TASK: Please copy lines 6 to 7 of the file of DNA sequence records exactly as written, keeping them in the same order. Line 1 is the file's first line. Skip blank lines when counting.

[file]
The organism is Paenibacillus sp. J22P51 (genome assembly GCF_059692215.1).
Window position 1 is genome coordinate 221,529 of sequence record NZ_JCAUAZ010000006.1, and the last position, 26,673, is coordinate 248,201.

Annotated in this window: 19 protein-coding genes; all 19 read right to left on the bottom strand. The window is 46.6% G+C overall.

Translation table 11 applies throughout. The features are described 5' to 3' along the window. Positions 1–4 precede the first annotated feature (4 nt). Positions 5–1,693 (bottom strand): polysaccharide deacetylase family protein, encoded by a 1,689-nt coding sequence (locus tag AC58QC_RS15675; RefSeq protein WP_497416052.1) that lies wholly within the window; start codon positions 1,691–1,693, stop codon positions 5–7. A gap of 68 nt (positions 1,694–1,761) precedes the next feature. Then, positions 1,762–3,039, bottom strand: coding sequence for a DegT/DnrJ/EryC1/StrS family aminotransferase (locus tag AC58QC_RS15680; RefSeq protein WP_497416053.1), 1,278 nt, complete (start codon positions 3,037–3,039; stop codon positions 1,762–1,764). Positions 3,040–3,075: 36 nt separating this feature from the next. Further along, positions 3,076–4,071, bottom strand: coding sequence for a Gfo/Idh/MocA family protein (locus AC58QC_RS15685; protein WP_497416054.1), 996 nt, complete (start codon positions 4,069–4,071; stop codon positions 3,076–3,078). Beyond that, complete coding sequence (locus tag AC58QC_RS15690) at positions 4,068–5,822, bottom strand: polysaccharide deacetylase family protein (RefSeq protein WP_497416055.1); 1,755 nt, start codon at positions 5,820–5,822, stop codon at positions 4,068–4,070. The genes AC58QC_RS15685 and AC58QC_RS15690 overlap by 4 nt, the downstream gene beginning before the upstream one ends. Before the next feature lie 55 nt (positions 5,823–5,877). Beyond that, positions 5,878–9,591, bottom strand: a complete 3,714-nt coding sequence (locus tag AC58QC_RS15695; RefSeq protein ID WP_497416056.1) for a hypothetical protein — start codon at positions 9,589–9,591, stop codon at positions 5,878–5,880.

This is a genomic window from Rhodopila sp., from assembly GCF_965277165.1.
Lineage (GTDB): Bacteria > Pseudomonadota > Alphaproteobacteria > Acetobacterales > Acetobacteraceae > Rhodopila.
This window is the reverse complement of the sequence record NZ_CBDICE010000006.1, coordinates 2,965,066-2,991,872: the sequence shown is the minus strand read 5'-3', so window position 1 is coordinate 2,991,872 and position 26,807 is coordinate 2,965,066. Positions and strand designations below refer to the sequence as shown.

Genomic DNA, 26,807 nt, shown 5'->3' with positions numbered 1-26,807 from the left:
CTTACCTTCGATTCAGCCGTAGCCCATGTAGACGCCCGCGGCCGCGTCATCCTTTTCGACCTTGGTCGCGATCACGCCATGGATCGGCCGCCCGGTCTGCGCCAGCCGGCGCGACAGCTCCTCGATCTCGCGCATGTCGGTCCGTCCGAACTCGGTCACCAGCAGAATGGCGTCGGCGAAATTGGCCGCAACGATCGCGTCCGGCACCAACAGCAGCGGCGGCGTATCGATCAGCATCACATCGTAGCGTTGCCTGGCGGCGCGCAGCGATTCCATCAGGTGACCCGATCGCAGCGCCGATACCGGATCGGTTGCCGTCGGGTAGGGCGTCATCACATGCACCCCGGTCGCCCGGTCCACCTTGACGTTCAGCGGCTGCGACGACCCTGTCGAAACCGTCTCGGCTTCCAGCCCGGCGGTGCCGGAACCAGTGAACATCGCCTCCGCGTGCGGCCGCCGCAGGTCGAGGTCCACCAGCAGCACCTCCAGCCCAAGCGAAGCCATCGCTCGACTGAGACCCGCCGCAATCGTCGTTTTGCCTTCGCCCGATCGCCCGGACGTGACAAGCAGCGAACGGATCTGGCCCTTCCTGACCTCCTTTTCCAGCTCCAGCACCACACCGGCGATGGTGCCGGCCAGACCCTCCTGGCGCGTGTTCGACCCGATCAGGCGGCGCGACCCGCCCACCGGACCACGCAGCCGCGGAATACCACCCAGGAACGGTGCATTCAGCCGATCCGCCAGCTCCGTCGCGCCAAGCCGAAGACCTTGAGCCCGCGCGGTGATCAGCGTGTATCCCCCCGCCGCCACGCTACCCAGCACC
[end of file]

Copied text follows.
Lineage (GTDB): Bacteria > Pseudomonadota > Alphaproteobacteria > Acetobacterales > Acetobacteraceae > Rhodopila.
This window is the reverse complement of the sequence record NZ_CBDICE010000006.1, coordinates 2,965,066-2,991,872: the sequence shown is the minus strand read 5'-3', so window position 1 is coordinate 2,991,872 and position 26,807 is coordinate 2,965,066. Positions and strand designations below refer to the sequence as shown.